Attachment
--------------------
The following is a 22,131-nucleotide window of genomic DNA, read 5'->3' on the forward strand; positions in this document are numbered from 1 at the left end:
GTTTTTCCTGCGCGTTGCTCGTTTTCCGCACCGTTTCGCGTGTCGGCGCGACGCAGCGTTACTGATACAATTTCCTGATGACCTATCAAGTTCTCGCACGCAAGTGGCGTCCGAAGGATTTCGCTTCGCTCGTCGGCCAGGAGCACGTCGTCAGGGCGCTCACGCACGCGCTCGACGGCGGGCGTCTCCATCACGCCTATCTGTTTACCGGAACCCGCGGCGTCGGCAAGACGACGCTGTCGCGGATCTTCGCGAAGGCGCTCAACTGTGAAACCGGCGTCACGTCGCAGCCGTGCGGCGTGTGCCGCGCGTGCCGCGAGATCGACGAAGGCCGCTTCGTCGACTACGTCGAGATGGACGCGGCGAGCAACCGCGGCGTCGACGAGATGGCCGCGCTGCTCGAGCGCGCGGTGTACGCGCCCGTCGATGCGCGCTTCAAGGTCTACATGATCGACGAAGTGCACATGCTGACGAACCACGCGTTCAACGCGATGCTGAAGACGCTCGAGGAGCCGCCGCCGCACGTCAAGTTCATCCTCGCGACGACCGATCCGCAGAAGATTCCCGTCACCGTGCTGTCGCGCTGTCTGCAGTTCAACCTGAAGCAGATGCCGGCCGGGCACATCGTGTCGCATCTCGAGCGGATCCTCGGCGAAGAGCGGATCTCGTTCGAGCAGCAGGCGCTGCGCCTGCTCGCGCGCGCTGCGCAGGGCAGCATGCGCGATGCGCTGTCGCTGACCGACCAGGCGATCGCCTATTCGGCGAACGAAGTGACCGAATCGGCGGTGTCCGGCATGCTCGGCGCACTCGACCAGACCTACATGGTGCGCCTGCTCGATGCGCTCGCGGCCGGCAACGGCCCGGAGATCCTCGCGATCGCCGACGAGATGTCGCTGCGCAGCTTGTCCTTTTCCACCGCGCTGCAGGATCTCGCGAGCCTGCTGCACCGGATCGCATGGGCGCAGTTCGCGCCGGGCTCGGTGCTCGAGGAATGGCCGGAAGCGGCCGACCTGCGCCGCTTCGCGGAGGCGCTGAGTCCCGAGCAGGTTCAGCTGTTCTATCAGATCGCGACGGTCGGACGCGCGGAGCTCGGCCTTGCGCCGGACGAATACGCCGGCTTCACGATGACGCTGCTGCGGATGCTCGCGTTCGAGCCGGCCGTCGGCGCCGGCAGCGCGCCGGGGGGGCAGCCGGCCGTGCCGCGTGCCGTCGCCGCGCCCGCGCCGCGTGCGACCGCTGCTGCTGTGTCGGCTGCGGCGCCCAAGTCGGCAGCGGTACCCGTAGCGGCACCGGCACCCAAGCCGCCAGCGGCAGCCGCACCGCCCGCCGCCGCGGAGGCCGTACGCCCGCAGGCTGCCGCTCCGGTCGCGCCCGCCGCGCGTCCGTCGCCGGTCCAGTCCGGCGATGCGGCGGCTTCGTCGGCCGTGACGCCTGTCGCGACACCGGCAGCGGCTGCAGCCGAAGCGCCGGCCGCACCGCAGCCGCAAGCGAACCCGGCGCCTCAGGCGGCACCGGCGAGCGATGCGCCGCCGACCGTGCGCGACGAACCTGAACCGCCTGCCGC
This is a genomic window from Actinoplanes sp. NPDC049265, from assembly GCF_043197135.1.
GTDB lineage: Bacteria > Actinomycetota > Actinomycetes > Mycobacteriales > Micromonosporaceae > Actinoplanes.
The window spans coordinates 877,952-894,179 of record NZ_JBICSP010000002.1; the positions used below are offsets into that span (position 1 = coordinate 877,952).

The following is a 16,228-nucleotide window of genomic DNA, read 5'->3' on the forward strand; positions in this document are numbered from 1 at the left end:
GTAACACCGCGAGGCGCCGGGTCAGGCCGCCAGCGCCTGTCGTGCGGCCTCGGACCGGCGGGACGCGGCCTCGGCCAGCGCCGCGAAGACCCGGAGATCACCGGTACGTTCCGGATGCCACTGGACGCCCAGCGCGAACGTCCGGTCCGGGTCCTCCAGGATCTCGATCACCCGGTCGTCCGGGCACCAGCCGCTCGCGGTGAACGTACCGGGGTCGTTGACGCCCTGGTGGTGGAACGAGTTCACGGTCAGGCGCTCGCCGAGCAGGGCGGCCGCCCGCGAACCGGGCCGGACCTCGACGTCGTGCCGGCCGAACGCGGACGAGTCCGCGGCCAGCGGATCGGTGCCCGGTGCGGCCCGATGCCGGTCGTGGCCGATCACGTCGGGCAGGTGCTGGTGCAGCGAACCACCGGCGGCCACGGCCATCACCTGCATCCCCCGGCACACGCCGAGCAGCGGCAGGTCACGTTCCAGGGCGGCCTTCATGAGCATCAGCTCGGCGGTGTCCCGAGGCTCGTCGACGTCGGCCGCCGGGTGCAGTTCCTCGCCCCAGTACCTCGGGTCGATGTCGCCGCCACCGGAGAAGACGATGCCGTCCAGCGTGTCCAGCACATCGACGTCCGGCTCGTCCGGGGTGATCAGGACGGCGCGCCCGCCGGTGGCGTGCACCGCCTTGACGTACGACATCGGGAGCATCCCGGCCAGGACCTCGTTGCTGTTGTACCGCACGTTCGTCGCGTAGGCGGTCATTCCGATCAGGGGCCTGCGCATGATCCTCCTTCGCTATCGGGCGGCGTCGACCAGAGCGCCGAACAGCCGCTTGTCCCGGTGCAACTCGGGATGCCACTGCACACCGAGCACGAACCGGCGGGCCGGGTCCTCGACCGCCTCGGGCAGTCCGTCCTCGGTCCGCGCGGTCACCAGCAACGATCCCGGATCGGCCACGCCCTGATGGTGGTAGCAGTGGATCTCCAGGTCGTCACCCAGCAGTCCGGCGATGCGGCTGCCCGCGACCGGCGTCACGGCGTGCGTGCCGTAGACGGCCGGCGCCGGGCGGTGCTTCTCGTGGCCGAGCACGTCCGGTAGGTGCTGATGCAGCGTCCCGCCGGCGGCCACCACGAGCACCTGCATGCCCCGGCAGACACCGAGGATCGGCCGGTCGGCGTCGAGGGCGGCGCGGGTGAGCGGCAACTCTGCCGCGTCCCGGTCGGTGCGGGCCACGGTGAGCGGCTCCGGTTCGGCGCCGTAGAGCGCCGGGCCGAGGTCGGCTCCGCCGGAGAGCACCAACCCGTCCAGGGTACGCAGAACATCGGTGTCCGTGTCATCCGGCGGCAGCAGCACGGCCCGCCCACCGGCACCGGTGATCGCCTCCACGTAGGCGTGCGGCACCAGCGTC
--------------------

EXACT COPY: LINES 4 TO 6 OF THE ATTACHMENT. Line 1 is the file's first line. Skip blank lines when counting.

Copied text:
GTDB lineage: Bacteria > Actinomycetota > Actinomycetes > Mycobacteriales > Micromonosporaceae > Actinoplanes.
The window spans coordinates 877,952-894,179 of record NZ_JBICSP010000002.1; the positions used below are offsets into that span (position 1 = coordinate 877,952).

The following is a 16,228-nucleotide window of genomic DNA, read 5'->3' on the forward strand; positions in this document are numbered from 1 at the left end: